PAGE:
McCormick Place McCormick Place is the largest convention center in North America. It consists of four interconnected buildings and one indoor arena sited on and near the shore of Lake Michigan, about south of downtown Chicago, Illinois, United States. McCorm ...
. With its four interconnected buildings, it is the largest convention center in the nation and third-largest in the world. Chicago also ranks third in the U.S. (behind
Las Vegas Las Vegas (; Spanish for "The Meadows"), often known simply as Vegas, is the 25th-most populous city in the United States, the most populous city in the state of Nevada, and the county seat of Clark County. The city anchors the Las Veg ...
and
Orlando Orlando () is a city in the U.S. state of Florida and is the county seat of Orange County. In Central Florida, it is the center of the Orlando metropolitan area, which had a population of 2,509,831, according to U.S. Census Bureau figures re ...
) in number of conventions hosted annually. Chicago's minimum wage for non-tipped employees is one of the highest in the nation and reached $15 in 2021.


Culture and contemporary life

The city's waterfront location and nightlife has attracted residents and tourists alike. Over a third of the city population is concentrated in the lakefront neighborhoods from Rogers Park in the north to South Shore in the south. The city has many upscale dining establishments as well as many ethnic restaurant districts. These districts include the
Mexican American Mexican Americans ( es, mexicano-estadounidenses, , or ) are Americans of full or partial Mexican heritage. In 2019, Mexican Americans comprised 11.3% of the US population and 61.5% of all Hispanic and Latino Americans. In 2019, 71% of Mexica ...
neighborhoods, such as Pilsen along 18th street, and ''La Villita'' along 26th Street; the Puerto Rican enclave of Paseo Boricua in the Humboldt Park neighborhood;
Greektown Greektown is a general name for an ethnic enclave populated primarily by Greeks or people of Greek ancestry, usually in an urban neighborhood. History The oldest Greek dominated neighborhood outside of Greece were probably the Fener in Istanb ...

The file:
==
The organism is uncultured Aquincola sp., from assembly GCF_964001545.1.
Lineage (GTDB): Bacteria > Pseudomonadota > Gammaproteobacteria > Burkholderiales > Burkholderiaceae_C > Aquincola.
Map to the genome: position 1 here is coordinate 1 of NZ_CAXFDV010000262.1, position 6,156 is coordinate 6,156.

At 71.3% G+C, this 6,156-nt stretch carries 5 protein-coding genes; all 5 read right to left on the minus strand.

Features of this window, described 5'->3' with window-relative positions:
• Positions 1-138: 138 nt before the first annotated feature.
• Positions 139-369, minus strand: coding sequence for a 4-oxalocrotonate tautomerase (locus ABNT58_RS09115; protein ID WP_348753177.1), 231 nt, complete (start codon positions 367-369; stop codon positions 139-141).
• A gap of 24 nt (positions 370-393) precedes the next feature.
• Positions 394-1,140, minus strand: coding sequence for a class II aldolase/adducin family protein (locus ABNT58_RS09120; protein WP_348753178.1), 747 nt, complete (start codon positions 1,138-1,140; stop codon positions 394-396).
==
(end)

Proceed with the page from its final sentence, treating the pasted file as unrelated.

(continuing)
, along South
Halsted Street Halsted Street is a major north-south street in the U.S. city of Chicago, Illinois. Location In Chicago's grid system, Halsted Street marks 800 West, west of State Street, from Grace Street (3800 N) in Lakeview south to the city limits at ...
, immediately west of downtown;
Little Italy Little Italy is a general name for an ethnic enclave populated primarily by Italians or people of Italian ancestry, usually in an urban neighborhood. The concept of "Little Italy" holds many different aspects of the Italian culture. There are ...
, along Taylor Street;
Chinatown A Chinatown () is an ethnic enclave of Chinese people located outside Greater China, most often in an urban setting. Areas known as "Chinatown" exist throughout the world, including Europe, North America, South America, Asia, Africa and Aust ...
in
Armour Square Armour Square is a Chicago neighborhood on the city's South Side, as well as a larger, officially defined community area, which also includes Chinatown and the CHA Wentworth Gardens housing project. Armour Square is bordered by Bridgeport to ...
; Polish Patches in West Town; Little Seoul in Albany Park around Lawrence Avenue;
Little Vietnam Little Saigon ( vi, Sài Gòn nhỏ or Tiểu Sài Gòn) is a name given to ethnic enclaves of expatriate Vietnamese mainly in English-speaking countries. Alternate names include Little Vietnam and Little Hanoi (mainly in historically communist ...
near
Broadway Broadway may refer to: Theatre * Broadway Theatre (disambiguation) * Broadway theatre, theatrical productions in professional theatres near Broadway, Manhattan, New York City, U.S. ** Broadway (Manhattan), the street **Broadway Theatre (53rd Stree ...
in Uptown; and the
Desi DESI may refer to * Desorption electrospray ionization * Drug Efficacy Study Implementation Drug Efficacy Study Implementation (DESI) was a program begun by the Food and Drug Administration (FDA) in the 1960s after the requirement (in the Kefauve ...
area, along Devon Avenue in West Ridge. Downtown is the center of Chicago's financial, cultural, governmental and commercial institutions and the site of Grant Park and many of the city's skyscrapers. Many of the city's financial institutions, such as the CBOT and the
Federal Reserve Bank of Chicago The Federal Reserve Bank of Chicago (informally the Chicago Fed) is one of twelve regional Reserve Banks that, along with the Federal Reserve Board of Governors, make up the United States' central bank. The Chicago Reserve Bank serves the Seven ...
, are located within a section of downtown called " The Loop", which is an eight-block by five-block area of city streets that is encircled by elevated rail tracks. The term "The Loop" is largely used by locals to refer to the entire downtown area as well. The central area includes the Near North Side, the Near South Side, and the Near West Side, as well as the Loop. These areas contribute famous skyscrapers, abundant restaurants,
shopping Shopping is an activity in which a customer browses the available goods or services presented by one or more retailers with the potential intent to purchase a suitable selection of them. A typology of shopper types has been developed by scho ...
,